Like I said, I started over seven years ago now on my own social media, so I've been going at it for a very long time. That was before hashtags even existed, so a while ago. Then when I finished university, so I obviously studied biology at university, and I was doing a lot of blogging back then. A lot of putting science and nutrition and fitness into layman's terms from primary literature.

- Flora Beverley

I then went in to work for The Society of Endocrinology and then for the Royal College of Obstetricians and Gynecologists in their press office, working on statements and press releases. I was also primarily there to help with their social media because for a lot of businesses now the recruitment that they get within the business, not only for employees but also for the Royal College, people are just going into obs and gyne as a career path. It does revolve quite a lot around social media and they were finally starting to realize that they're not getting young people through newsletters at their local doctors. They're getting young people through social media, and so it's really, really important to have a strong social media presence. I went into the company to help them target the right audience. Over the year and a bit that I was there, we saw the Twitter following grow to over 20,000 people-

- Bronagh

Amazing.

- Flora Beverley

Which was incredible. The Instagram only started up about halfway through, but it's already at nearly 10,000, which is really great. There are different audiences for Twitter and Instagram, so that was actually quite a diverse audience that we were having there. Then from there I went freelance last November. God, it was a busy week actually. I had a boxing fight on the 16th. No, I had a boxing fight on the 17th of November-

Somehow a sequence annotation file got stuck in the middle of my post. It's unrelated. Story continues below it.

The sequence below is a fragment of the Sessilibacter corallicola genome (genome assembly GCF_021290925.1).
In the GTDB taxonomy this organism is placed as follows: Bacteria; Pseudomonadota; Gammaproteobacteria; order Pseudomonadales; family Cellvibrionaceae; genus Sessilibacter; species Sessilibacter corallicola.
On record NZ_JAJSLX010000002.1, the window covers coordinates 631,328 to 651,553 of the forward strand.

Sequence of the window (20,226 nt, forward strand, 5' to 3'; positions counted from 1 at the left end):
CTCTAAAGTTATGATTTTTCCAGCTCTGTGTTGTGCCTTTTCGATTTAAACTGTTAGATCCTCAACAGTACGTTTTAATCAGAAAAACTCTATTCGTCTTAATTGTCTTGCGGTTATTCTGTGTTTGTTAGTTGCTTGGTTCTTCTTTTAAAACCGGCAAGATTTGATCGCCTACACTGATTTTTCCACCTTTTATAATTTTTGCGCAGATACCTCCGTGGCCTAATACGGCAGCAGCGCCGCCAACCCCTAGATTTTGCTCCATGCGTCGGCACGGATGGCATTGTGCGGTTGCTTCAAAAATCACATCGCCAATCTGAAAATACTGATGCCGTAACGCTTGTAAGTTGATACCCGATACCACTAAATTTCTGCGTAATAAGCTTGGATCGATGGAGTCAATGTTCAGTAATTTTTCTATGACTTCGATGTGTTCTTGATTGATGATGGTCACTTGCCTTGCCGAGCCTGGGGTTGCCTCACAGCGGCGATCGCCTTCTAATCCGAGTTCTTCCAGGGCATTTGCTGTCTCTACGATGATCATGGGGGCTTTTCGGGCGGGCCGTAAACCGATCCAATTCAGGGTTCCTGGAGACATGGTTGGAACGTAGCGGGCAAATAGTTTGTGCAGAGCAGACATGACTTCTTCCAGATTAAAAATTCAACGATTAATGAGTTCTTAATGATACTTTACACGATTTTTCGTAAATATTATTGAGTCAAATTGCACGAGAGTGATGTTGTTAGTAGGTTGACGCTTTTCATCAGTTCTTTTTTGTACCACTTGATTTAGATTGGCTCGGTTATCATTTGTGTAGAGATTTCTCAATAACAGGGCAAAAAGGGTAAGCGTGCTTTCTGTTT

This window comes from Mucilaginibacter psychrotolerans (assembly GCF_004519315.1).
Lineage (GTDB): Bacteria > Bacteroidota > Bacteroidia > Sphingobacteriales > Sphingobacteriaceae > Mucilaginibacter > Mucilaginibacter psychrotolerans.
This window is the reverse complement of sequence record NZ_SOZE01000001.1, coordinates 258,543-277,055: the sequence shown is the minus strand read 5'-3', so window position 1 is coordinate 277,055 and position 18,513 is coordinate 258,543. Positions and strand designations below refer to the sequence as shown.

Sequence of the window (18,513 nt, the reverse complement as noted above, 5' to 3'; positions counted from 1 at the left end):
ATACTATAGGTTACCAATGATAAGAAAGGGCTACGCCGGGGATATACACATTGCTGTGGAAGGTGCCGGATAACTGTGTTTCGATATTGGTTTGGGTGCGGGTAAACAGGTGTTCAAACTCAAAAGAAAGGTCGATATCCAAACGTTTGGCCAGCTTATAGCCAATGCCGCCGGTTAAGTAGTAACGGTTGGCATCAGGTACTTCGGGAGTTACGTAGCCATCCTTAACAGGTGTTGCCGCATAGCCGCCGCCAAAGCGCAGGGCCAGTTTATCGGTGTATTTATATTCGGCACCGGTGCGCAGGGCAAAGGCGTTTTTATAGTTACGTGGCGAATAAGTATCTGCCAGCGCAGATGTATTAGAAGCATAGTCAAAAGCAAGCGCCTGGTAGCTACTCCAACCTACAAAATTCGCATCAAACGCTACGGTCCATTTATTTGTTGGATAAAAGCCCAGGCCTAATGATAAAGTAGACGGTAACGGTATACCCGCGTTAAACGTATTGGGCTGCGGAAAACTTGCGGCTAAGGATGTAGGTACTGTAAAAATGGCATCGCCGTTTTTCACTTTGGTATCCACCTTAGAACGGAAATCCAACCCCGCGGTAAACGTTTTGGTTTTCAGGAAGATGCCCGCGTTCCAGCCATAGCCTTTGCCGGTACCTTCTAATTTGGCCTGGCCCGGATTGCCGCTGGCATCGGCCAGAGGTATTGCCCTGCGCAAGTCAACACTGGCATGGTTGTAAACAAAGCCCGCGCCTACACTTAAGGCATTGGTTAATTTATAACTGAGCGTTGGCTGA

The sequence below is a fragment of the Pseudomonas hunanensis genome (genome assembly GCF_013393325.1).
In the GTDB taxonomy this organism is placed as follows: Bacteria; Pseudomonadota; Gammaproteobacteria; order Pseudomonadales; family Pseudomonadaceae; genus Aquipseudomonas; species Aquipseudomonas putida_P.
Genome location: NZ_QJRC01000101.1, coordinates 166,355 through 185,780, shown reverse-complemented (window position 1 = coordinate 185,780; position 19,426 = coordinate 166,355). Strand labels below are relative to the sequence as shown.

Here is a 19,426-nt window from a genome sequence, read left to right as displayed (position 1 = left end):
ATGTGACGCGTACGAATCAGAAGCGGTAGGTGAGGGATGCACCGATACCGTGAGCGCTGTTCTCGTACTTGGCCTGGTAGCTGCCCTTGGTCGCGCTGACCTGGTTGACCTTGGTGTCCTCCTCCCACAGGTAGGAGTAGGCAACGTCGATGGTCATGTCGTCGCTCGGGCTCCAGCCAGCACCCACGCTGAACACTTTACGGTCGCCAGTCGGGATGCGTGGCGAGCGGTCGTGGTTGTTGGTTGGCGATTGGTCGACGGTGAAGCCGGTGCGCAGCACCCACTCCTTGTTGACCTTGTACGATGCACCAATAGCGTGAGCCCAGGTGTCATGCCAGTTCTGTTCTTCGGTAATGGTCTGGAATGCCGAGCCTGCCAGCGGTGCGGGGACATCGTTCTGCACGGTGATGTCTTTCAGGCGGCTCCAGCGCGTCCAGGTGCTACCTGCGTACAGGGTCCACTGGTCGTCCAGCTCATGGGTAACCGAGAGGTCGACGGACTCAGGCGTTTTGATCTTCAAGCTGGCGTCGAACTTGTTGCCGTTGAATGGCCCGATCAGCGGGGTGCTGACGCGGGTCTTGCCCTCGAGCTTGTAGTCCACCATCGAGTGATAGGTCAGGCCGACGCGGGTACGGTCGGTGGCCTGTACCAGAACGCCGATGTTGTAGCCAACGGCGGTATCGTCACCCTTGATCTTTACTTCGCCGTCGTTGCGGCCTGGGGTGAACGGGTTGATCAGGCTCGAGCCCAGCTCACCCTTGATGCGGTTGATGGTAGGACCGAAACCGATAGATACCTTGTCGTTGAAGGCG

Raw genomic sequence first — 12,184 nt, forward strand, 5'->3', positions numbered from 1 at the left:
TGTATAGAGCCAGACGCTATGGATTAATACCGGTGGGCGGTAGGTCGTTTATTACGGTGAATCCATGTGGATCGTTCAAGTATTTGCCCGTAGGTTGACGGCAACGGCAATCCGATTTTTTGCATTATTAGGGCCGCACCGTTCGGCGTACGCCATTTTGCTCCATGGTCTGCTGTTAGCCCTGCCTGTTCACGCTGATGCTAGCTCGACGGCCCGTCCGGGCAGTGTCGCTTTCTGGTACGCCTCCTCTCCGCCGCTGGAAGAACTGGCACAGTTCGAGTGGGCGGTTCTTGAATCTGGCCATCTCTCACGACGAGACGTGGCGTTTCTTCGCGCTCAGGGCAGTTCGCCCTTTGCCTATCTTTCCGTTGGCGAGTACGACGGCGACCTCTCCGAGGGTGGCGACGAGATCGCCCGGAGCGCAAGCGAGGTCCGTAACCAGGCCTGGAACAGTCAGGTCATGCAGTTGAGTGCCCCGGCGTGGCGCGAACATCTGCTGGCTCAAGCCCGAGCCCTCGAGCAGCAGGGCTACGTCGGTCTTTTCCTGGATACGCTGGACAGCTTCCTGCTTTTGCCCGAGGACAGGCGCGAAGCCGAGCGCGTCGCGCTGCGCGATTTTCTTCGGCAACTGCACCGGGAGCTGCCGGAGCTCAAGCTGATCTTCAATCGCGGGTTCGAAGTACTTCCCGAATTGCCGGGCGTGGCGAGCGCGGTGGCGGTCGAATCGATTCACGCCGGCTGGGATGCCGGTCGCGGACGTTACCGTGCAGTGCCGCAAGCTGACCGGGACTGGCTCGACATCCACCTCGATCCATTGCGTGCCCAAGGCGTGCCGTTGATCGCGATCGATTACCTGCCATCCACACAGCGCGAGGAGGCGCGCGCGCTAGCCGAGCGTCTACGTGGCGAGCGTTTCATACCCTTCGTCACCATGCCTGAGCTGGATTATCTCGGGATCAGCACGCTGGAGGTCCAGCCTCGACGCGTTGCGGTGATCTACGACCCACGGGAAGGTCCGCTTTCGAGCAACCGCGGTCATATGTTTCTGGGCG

- Alex                            

Sorry, who did you fight?

- Flora Beverley

No one at the business, don't worry.

- Alex

I'm sitting up a little straighter all of a sudden. Did you win?

- Flora Beverley

I did win.

- Alex

You did win.

- Flora Beverley

It was great. It went really, really well.

- Alex

TKO or just a sort of points decision?

- Flora Beverley

No, it's not for knockout. It was for points.

- Flora Beverley

I've done two now.

- Alex

Have you?

- Flora Beverley

Yeah. That was my first one. 

- Alex

These are sort of white collar boxing?

- Flora Beverley

White collar. Yeah, exactly.

- Alex

Amazing.

- Flora Beverley

But that was a busy week. I went freelance and then the next day had a boxing fight.

- Alex

Wow.

- Flora Beverley

It was great. It was a brilliant week.

- Flora Beverley            

Yeah, sure. Yeah, from then on I kind of wanted to help more charities. The Royal College is also a registered charity, but I wanted to help businesses that have a giveback to the community. I've been working with a brand called Freida, which is an organic period products subscription service that also gives a portion of profits to UK based period poverty initiatives. They help asylum seekers, refugees, homeless people. It's an amazing, amazing business, and the fact that they work with so many charities as well makes you feel really good working for them.

- Flora Beverley